Working alongside the United Nations Environment Programme (UNEP) and the International Centre for Trade and Sustainable Development (ICTSD), the EPO will look at how IP can assist the development and spread of environmentally safe technologies (EST), with a view to amending the patent system in their favour.
Announcing the initiative, EPO president Alison Brimelow said: 'The IP system is essential for the development and effective dissemination of the new technologies that will be needed to address climate change. We need to ensure that the IP system promotes, rather than hamstrings, the transfer of environmentally friendly technology.'
Brimelow added: 'We are looking at how the patent system should be designed to meet the needs of innovators in the field of eco-innovation. To this effect, our efforts to ensure patent quality will be of central importance.'
In the course of their partnership, the three groups will work within the United Nations Framework Convention on Climate Change the international treaty of over a decade's standing that ushered in the Kyoto Protocol. The groups aim to produce a range of studies in the field of technology transfer for EST patents - findings from which will be collated into a series of proposals to be tabled at December's UN Climate Change Conference in Copenhagen. This gathering will see countries negotiate a new climate change agreement for implementation in 2012 and beyond.
ICTSD chief executive Ricardo Meléndez-Ortiz said: 'There is an urgent need for evidence-based analysis to inform current discussions on the role of IP Rights in the transfer of EST, bearing in mind the different perspectives on these issues. We are confident that this joint project will be a valuable input towards a better understanding of these issues, with a view to contributing substantially to enhanced transfer and diffusion of EST particularly to developing countries.'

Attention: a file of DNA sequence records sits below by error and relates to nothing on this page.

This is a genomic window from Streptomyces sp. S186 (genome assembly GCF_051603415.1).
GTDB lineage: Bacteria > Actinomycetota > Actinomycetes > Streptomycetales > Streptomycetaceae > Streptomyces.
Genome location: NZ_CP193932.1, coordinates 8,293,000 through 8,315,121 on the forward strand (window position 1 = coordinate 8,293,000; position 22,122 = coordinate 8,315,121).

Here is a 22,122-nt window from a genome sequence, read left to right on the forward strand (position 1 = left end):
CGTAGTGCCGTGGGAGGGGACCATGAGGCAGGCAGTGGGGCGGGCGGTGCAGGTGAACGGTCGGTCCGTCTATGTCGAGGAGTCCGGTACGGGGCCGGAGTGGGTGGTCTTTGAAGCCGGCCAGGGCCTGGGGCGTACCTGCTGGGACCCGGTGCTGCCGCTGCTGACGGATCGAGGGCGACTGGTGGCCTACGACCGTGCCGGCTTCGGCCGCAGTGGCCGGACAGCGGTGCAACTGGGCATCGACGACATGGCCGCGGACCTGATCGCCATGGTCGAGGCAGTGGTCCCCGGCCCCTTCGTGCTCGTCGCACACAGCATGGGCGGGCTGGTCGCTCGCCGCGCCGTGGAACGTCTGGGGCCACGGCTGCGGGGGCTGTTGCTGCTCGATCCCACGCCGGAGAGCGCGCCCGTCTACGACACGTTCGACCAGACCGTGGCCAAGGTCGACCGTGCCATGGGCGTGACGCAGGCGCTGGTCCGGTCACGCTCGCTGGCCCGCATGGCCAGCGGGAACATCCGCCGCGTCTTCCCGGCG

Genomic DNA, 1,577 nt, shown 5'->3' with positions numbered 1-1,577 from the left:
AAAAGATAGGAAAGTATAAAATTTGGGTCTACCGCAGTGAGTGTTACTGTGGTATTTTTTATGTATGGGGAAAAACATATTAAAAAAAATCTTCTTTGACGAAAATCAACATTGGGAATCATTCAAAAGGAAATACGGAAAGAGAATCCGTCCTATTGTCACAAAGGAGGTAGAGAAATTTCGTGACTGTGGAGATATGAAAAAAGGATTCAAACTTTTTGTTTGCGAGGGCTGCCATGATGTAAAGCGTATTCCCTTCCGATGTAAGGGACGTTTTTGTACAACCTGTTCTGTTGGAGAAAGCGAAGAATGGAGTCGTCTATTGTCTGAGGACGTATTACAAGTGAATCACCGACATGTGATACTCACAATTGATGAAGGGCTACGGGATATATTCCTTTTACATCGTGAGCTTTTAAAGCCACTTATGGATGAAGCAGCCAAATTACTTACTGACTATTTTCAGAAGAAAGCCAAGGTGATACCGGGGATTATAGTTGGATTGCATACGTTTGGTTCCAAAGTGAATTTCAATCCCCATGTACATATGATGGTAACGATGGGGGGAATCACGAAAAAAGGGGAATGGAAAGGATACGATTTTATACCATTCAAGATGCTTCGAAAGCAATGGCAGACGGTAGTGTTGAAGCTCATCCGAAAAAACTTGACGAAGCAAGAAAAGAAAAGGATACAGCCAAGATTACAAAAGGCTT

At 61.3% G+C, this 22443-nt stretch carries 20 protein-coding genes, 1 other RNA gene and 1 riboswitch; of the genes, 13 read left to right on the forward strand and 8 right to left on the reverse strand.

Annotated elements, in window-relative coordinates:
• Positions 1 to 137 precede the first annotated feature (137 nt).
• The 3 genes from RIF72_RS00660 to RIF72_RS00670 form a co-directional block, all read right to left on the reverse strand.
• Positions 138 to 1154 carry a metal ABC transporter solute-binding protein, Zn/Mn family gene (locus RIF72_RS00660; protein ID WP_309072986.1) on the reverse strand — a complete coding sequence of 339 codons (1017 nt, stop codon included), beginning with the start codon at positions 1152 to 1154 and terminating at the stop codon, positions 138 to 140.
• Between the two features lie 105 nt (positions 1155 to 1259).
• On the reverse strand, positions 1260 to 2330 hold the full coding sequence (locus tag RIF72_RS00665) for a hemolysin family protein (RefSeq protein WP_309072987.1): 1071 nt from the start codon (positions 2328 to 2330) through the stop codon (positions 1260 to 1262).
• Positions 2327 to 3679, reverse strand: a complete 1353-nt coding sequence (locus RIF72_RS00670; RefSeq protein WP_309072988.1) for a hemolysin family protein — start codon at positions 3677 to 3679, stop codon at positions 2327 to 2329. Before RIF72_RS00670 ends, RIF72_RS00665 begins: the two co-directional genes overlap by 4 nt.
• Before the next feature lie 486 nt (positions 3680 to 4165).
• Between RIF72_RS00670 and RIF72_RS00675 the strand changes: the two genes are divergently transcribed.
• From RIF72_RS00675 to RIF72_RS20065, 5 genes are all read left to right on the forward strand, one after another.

Green patents have become a major force in the IP agenda, particularly since the advent in 2008 of the Eco-Patent Commons, led by sustainable innovations expert George Weyerhaeuser. Coinciding with the EPO announcement, UK IP minister David Lammy gave a speech at London's Science Museum in which he committed the UK to developing a fast-track system for approving patents with green applications.
'Environmental and low-carbon industries will increase substantially in the coming years,' he told his audience. 'I want to see us create the right conditions for them to grow here To help build on this, we will be launching an accelerated process for patenting green technologies which could mean that patents aimed at combating climate change are granted in as little as nine months.
'I know global challenges such as climate change need global solutions,' Lammy added. 'As well as growing and supporting green industries in the UK, tackling climate change will require the widespread diffusion and use of low carbon technologies. Put simply, I want to see developing countries get access to both knowledge and low carbon technologies.'